"Since Legionella is a respiratory pathogen, systems that generate aerosols, such as cooling towers, whirlpool baths, and shower heads, are the more commonly implicated sources of infection, with the hot water supply system generally being the origin of the contamination. However, the cold water supply, when held within the range of Legionella multiplication (25C), has also been implicated (Hoebe et al., 1998)."
source: Health Canada

Guidelines for Drinking-water Quality - World Health Organization

Guidelines for Drinking-water Quality - source: World Health Organization




Excerpt source: Guidelines for Drinking-water Quality, World Health Organization

  • "The genus Legionella, a member of the family Legionellaceae, has at least 42 species. Legionellae are Gram-negative, rod-shaped, non-spore-forming bacteria that require L-cysteine for growth and primary isolation. Legionella spp. are heterotrophic bacteria found in a wide range of water environments and can proliferate at temperatures above 25 C."

  • "Legionella bacteria are ubiquitous in the environment and can proliferate at the higher temperatures experienced at times in piped drinking-water distribution systems and more commonly in hot and warm water distribution systems. Exposure to Legionella from drinking-water is through inhalation and can be controlled through the implementation of basic water quality management measures in buildings and through the maintenance of disinfection residuals throughout the piped distribution system."

  • "Poorly designed plumbing systems can cause stagnation of water and provide a suitable environment for the proliferation of Legionella."

  • "...relatively high amounts of biodegradable organic carbon, together with warm temperatures and low residual concentrations of chlorine, can permit growth of Legionella, V. cholerae, Naegleria fowleri, Acanthamoeba and nuisance organisms in some surface waters and during water distribution."

  • "Legionella spp. are common waterborne organisms, and devices such as cooling towers, hot water systems and spas that utilize mains water have been associated with outbreaks of infection."

  • "Owing to the prevalence of Legionella, the potential for ingress into drinking-water systems should be considered as a possibility, and control measures should be employed to reduce the likelihood of survival and multiplication."

  • "Disinfection strategies designed to minimize biofilm growth and temperature control can minimize the potential risk from Legionella spp. The organisms are sensitive to disinfection. Monochloramine has been shown to be particularly effective, probably due to its stability and greater effectiveness against biofilms."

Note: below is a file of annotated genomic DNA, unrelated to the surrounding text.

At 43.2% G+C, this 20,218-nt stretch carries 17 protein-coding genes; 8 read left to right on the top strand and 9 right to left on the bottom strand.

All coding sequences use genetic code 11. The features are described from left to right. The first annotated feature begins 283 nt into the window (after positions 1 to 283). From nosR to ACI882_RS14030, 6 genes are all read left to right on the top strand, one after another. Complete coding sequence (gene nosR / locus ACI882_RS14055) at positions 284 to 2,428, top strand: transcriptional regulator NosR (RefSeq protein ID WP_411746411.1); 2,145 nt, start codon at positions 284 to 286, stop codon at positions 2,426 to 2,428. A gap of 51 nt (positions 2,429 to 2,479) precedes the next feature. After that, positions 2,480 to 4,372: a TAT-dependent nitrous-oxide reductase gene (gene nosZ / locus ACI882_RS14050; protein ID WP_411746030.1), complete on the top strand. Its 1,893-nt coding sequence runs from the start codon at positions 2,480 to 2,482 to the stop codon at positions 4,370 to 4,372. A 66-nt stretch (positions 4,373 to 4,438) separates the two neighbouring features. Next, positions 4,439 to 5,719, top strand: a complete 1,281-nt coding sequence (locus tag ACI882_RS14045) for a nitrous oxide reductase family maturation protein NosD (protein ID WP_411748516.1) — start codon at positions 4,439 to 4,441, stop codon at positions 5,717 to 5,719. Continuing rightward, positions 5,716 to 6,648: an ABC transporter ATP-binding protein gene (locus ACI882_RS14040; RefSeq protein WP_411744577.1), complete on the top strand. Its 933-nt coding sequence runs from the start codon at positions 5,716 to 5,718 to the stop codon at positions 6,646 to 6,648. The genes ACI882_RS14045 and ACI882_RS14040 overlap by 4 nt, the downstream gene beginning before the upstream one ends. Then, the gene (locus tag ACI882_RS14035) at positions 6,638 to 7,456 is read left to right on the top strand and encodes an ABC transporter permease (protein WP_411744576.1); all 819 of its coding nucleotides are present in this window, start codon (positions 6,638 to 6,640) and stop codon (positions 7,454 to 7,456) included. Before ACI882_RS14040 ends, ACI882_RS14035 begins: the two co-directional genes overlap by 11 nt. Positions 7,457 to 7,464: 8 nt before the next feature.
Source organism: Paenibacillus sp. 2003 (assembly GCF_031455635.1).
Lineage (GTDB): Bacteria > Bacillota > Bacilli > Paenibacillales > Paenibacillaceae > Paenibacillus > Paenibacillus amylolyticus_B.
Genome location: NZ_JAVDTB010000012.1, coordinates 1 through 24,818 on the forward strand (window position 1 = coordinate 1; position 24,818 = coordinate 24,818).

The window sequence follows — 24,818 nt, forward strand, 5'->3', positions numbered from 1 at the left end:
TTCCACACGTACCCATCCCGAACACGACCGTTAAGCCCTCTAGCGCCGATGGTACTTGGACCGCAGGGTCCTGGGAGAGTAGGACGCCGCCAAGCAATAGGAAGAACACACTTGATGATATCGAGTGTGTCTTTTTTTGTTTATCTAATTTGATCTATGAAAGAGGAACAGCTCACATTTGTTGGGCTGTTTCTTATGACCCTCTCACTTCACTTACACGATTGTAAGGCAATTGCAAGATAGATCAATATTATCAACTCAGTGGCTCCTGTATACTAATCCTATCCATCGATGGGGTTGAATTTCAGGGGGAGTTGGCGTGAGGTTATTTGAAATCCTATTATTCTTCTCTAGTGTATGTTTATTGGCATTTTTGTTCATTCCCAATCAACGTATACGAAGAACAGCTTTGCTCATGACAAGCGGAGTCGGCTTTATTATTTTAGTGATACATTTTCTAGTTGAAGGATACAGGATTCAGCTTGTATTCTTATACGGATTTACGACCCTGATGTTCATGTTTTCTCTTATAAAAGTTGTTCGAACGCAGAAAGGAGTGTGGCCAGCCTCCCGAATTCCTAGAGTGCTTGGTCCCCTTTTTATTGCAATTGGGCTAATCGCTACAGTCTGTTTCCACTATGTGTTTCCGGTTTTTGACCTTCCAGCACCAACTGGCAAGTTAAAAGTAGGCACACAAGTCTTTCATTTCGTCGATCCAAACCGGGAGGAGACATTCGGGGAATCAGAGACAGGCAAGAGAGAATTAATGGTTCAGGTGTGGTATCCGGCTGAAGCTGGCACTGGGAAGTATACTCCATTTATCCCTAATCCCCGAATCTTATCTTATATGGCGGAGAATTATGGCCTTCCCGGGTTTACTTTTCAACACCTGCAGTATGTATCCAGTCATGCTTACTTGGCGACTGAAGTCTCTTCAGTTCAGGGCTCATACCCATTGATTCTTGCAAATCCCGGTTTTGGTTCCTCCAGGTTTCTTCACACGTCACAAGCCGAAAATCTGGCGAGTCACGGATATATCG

• "Water temperature is an important element of control strategies. Wherever possible, water temperatures should be kept outside the range of 25–50 C. In hot water systems, storages should be maintained above 55 C, and similar temperatures throughout associated pipework will prevent growth of the organism. However, maintaining temperatures of hot water above 50 C may represent a scalding risk in young children, the elderly and other vulnerable groups."

  • "Where temperatures in hot or cold water distribution systems cannot be maintained outside the range of 25–50 C, greater attention to disinfection and strategies aimed at limiting development of biofilms are required."

  • "Accumulation of sludge, scale, rust, algae or slime deposits in water distribution systems supports the growth of Legionella spp., as does stagnant water."

  • "Systems that are kept clean and flowing are less likely to support excess growth of Legionella spp. Care should also be taken to select plumbing materials that do not support microbial growth and the development of biofilms."

  • "...Legionella, atypical mycobacteria, Burkholderia pseudomallei and Naegleria fowleri are environmental organisms that can grow in water and soil. Besides ingestion, other routes of transmission can include inhalation, leading to infections of the respiratory tract (e.g., Legionella, atypical mycobacteria), and contact, leading to infections at sites as diverse as the skin and brain (e.g., Naegleria fowleri, Burkholderia pseudomallei)."

  • "Although all Legionella spp. are considered potentially pathogenic for humans, L. pneumophila is the major waterborne pathogen responsible for legionellosis, of which two clinical forms are known: Legionnaires’ disease and Pontiac fever. The former is a pneumonic illness with an incubation period of 3–6 days. Host factors influence the likelihood of illness: males are more frequently affected than females, and most cases occur in the 40- to 70-year age group. Risk factors include smoking, alcohol abuse, cancer, diabetes, chronic respiratory or kidney disease and immunosuppression, as in transplant recipients. Pontiac fever is a milder, self-limiting disease with a high attack rate and an onset (5 h to 3 days) and symptoms similar to those of influenza: fever, headache, nausea, vomiting, aching muscles and coughing. Studies of seroprevalence of antibodies indicate that many infections are asymptomatic."